Forecasting the demand for hydrogen up to the year 2100 with a chart produced by the writer.

Shall we do some calculations? At present, we produce roughly 120 million tons of hydrogen annually. Based on my analysis, once we cut out the largest consumer, oil refineries - which use 38 million tons - and decrease the next largest consumer, ammonia-based fertilizer at 31 million tons, but increase its utilization for steel-making purposes, we will need approximately 95 million tons of hydrogen each year by the year 2100.

In order to provide enough hydrogen for industrial purposes, we need 4,800 TWh, which is equivalent to 50 MWh per ton. Cleaning up all 120 million tons would require an additional 6,000 TWh. In 2021, there was about 8,000 TWh of renewable energy generated from various sources such as wind, solar, hydro and biomass. To clean up current uses of hydrogen, we need to produce between 60% to 75% more renewable energy.

Let's explore some additional numerical calculations. What's the daily consumption of oil barrels? Almost 94 million barrels. Nevertheless, approximately 25% of that quantity is utilized to produce durable goods and industrial feedstocks, which are more advantageous to society, instead of being combusted and creating air pollution and global warming. Consequently, roughly 70 million barrels of fuel remain that have to be replaced.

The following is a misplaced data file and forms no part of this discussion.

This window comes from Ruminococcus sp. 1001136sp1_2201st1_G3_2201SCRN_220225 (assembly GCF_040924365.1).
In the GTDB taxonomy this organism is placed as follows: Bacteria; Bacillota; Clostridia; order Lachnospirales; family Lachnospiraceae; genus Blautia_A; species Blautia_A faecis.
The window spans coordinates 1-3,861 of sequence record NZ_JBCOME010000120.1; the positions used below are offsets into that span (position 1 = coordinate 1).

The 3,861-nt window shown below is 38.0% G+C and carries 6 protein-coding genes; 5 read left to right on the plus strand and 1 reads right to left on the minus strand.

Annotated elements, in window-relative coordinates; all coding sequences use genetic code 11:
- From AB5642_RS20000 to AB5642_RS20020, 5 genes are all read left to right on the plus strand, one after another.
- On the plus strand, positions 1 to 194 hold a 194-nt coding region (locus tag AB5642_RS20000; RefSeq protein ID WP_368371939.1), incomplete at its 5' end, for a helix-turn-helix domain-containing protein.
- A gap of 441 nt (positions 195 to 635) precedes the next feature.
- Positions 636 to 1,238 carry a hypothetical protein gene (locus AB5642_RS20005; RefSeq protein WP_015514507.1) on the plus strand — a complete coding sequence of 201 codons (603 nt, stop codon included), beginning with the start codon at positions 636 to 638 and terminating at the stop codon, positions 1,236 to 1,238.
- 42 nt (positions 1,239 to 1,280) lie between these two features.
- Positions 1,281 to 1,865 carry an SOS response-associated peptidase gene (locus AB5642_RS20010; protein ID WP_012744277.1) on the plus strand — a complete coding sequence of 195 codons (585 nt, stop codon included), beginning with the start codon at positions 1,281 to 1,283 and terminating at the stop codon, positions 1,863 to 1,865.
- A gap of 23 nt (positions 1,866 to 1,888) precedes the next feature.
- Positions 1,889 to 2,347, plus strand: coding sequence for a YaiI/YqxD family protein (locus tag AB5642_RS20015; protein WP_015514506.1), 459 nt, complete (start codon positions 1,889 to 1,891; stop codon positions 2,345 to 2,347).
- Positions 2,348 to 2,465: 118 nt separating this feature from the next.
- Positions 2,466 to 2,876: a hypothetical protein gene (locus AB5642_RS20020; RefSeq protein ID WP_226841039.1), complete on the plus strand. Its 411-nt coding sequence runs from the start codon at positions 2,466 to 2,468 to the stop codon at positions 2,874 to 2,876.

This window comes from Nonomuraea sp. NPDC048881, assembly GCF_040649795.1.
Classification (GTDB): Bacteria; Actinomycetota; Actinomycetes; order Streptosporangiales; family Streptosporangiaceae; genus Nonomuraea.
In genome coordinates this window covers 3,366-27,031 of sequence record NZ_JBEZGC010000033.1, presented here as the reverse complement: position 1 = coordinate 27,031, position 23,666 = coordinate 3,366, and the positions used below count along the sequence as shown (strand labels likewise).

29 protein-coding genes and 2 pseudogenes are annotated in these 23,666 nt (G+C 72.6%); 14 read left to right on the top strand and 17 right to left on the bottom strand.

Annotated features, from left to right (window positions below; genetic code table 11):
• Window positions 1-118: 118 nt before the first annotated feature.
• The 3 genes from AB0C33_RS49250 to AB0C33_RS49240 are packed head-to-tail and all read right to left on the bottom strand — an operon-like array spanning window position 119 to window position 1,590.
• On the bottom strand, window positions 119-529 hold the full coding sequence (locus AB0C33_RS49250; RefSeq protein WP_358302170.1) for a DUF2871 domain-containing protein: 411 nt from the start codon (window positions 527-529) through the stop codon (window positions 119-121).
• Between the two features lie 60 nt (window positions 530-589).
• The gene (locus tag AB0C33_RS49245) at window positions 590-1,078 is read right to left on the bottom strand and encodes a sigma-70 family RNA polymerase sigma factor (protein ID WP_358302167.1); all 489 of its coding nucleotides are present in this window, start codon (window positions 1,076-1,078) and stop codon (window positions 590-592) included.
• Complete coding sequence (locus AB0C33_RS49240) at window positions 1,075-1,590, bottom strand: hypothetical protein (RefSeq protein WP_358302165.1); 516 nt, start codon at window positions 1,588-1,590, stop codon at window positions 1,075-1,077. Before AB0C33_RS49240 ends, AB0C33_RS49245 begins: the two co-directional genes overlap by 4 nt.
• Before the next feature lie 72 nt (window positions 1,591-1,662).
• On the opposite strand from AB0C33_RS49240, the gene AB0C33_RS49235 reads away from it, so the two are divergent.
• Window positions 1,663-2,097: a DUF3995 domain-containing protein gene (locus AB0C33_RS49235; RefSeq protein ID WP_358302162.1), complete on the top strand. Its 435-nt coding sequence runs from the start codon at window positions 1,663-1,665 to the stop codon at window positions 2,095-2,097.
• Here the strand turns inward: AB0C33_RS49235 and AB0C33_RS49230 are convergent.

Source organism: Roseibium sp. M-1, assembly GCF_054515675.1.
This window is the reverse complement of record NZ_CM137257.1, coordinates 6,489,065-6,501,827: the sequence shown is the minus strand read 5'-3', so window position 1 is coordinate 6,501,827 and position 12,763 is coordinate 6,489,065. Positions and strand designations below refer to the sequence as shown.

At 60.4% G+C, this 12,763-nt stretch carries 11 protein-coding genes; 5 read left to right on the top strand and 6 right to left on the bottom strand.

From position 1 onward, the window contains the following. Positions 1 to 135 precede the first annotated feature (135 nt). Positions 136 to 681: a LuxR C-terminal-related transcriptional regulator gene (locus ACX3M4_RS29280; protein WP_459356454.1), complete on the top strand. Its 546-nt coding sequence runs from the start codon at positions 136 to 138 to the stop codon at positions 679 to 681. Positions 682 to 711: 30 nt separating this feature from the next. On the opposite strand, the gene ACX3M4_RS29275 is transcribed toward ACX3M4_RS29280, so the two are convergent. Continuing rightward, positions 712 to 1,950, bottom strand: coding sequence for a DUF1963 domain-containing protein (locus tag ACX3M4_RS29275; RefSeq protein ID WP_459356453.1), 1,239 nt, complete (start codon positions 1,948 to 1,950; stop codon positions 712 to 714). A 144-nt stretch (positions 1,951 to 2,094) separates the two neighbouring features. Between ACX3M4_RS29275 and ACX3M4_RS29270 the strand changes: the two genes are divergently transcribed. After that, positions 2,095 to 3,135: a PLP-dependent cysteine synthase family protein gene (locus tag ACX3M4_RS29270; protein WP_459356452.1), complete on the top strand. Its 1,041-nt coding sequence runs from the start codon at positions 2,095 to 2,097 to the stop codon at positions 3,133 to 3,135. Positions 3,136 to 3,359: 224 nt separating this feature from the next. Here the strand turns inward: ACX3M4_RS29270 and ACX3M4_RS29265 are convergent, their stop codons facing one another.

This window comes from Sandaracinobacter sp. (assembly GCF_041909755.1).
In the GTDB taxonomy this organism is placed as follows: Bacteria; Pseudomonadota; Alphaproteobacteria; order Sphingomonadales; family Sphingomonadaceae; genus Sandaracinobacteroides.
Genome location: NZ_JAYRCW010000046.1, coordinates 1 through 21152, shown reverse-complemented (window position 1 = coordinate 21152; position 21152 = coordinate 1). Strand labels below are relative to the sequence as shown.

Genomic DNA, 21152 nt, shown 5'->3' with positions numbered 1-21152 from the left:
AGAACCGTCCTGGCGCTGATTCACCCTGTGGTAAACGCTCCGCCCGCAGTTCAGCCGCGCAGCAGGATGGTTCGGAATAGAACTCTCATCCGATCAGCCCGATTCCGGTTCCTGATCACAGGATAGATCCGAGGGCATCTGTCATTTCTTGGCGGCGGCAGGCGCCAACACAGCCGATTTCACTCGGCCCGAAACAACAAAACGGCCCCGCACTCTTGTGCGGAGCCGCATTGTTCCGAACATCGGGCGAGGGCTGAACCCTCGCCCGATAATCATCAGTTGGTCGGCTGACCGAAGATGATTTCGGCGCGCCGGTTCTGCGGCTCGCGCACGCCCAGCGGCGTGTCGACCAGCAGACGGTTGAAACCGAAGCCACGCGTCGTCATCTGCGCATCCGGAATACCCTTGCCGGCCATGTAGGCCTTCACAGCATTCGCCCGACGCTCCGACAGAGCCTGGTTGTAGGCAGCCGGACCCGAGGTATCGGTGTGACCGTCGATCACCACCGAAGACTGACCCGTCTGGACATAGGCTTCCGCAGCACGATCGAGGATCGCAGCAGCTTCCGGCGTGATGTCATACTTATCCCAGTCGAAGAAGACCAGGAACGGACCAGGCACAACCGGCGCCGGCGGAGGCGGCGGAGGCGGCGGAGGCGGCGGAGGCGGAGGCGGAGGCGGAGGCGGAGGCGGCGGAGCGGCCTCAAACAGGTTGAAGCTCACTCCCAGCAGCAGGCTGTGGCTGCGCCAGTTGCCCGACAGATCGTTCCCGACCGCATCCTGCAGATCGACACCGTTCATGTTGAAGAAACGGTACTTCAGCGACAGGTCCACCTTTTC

To replace the fuels in a barrel of oil, we would need approximately 31 kg of hydrogen. While this number may seem manageable at first, it's worth noting that we would need a whopping 2.2 million tons of hydrogen per day and about 800 million more tons of hydrogen per year. This amount is seven times more than our current global production, so the challenge is significant. However, there is hope that we can continue to innovate and develop more efficient methods for producing and using hydrogen to meet this demand in the future.